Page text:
I did my own (not particularly scientific) test using a table with five million rows and ten columns, each of which contained the integers between one and five million. Here’s the M query to generate such a table without the need for an external data source:

let
    Source =
	Table.FromColumns(
		List.Repeat(
			{{1..5000000}},
			10
		)
	),
    #"Changed Type" =
	Table.TransformColumnTypes(
		Source,
		List.Transform(
			Table.ColumnNames(Source),
			each {_, Int64.Type}
		)
	)
in
    #"Changed Type"

On my laptop, with IsAvailableInMDX set to true for all ten columns, a full process on this table took around 105 seconds and the table size reported by Vertipaq Analyzer was 381MB. After changing IsAvailableInMDX to false for all ten columns, the time for a full process went down to around 81 seconds and the table size was down to 191MB.

In summary, this is one of those seemingly obscure technical changes that turns out to be way more useful than you might think. If you test out setting IsAvailableInMDX on your Tabular model, please leave a comment letting me know what kind of impact it had!

[Thanks to Daniel Otykier for providing a lot of information for this post]

A New Approach To Handling SSRS Multi-Valued Parameters in DAX Queries

Back in 2012 I wrote a blog post explaining how to handle multi-value parameters in DAX queries in Reporting Services reports. The approach I took back then was basically:

  1. Generate a string containing a pipe-delimited list of all the parameter values that the user has selected (I did this in DAX too, but to be honest it’s better to use the SSRS Join function to do this outside the DAX query)
  2. Use the DAX PathContains() function in a Filter() to check whether the value on the current row of the table being filtered appears in the pipe-delimited list

Here’s a deliberately simplified example of how this works based on Adventure Works DW data. The following query filters the FactInternetSales fact table and returns the rows for the Sales Order Numbers that are present in the OrderList variable:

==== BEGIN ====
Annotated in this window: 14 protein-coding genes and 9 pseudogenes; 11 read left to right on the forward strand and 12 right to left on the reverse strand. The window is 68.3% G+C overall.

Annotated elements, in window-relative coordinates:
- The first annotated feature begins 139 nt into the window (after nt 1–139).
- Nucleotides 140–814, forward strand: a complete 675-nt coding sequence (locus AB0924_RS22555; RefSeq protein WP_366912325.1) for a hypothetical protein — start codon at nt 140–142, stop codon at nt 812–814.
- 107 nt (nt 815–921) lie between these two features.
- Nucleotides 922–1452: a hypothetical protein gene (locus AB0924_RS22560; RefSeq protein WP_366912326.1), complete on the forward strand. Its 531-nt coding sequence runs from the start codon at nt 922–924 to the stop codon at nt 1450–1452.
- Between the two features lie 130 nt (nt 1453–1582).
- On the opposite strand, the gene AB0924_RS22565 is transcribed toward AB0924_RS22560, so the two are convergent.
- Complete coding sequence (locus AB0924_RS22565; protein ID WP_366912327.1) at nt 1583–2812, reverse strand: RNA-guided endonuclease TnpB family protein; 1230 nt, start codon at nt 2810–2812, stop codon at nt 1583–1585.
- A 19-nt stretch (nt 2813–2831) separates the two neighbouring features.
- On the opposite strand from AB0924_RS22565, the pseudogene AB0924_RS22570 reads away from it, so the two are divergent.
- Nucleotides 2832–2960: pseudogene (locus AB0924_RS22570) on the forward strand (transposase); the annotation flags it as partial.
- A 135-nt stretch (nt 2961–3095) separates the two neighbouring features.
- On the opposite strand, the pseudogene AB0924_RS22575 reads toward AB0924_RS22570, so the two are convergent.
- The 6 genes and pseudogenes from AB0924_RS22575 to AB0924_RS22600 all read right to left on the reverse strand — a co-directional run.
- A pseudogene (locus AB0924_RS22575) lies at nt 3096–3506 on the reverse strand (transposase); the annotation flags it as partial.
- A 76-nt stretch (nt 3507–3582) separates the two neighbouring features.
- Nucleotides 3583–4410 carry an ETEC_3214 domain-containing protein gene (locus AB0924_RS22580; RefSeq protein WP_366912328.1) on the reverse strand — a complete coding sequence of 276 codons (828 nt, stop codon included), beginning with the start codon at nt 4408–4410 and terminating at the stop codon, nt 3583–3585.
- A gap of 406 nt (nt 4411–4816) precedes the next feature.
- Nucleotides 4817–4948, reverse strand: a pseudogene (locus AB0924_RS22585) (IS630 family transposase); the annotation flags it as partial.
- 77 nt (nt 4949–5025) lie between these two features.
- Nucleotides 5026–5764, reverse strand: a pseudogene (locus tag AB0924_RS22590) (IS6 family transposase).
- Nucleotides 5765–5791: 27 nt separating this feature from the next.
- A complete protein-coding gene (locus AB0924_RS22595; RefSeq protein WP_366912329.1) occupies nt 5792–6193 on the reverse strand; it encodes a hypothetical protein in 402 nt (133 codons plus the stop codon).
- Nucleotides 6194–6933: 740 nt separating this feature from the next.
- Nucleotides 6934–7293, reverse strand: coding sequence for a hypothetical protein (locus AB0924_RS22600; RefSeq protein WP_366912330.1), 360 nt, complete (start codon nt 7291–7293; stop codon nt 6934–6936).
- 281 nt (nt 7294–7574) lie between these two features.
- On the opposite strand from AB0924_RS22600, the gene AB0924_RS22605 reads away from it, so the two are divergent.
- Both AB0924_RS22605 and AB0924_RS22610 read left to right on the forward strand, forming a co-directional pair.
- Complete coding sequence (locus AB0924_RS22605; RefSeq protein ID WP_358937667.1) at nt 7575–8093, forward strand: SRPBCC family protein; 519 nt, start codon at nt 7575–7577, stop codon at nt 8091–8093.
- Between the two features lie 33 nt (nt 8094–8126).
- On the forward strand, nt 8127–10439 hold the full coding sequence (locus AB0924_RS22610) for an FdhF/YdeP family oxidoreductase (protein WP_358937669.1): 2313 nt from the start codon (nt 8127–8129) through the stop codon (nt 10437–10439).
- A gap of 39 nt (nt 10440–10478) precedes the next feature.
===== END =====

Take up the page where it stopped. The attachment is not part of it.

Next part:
EVALUATE
VAR OrderList = "SO43713|SO43758|SO43784|SO43821"
RETURN
    FILTER (
        FactInternetSales,
        PATHCONTAINS(OrderList, FactInternetSales[SalesOrderNumber])
    )

The trouble with this approach is that is that it can be very slow. Running a trace in DAX Studio for the query above reveals the problem:

image

The presence of CallbackDataID shows that the Storage Engine is calling the Formula Engine to handle the use of PathContains() in the filter, and this is often a cause of poor query performance. However back when I wrote the post the only alternative was, as Chris Koester points out here, to dynamically generate the entire DAX query as an SSRS expression and that is very painful to do.

The good news is that recent changes in DAX mean that there is another way to tackle this problem that can give much better performance. Here’s an example of this new approach:

EVALUATE
VAR OrderList = "SO43713|SO43758|SO43784|SO43821"
VAR OrderCount =
    PATHLENGTH ( OrderList )
VAR NumberTable =
    GENERATESERIES ( 1, OrderCount, 1 )
VAR OrderTable =
    GENERATE (
        NumberTable,
        VAR CurrentKey = [Value]
        RETURN
            ROW ( "Key", PATHITEM ( OrderList, CurrentKey ) )
    )
VAR GetKeyColumn =
    SELECTCOLUMNS ( OrderTable, "Key", [Key] )
VAR FilterTable =
    TREATAS ( GetKeyColumn, FactInternetSales[SalesOrderNumber] )
RETURN
    CALCULATETABLE ( FactInternetSales, FilterTable )

Broken down variable by variable, here’s how it works:

  1. OrderList is the pipe-delimited list of key values passed from SSRS
  2. OrderCount uses the PathLength() DAX function to find the number of parameter values in this list
  3. NumberTable uses the GenerateSeries() function to create a table of numbers with one row for each number between 1 and the number of parameter values in the list
  4. OrderTable uses the trick Marco describes here to iterate over NumberTable and, for each row, uses the PathItem() function to return one parameter value from the list for each row in the able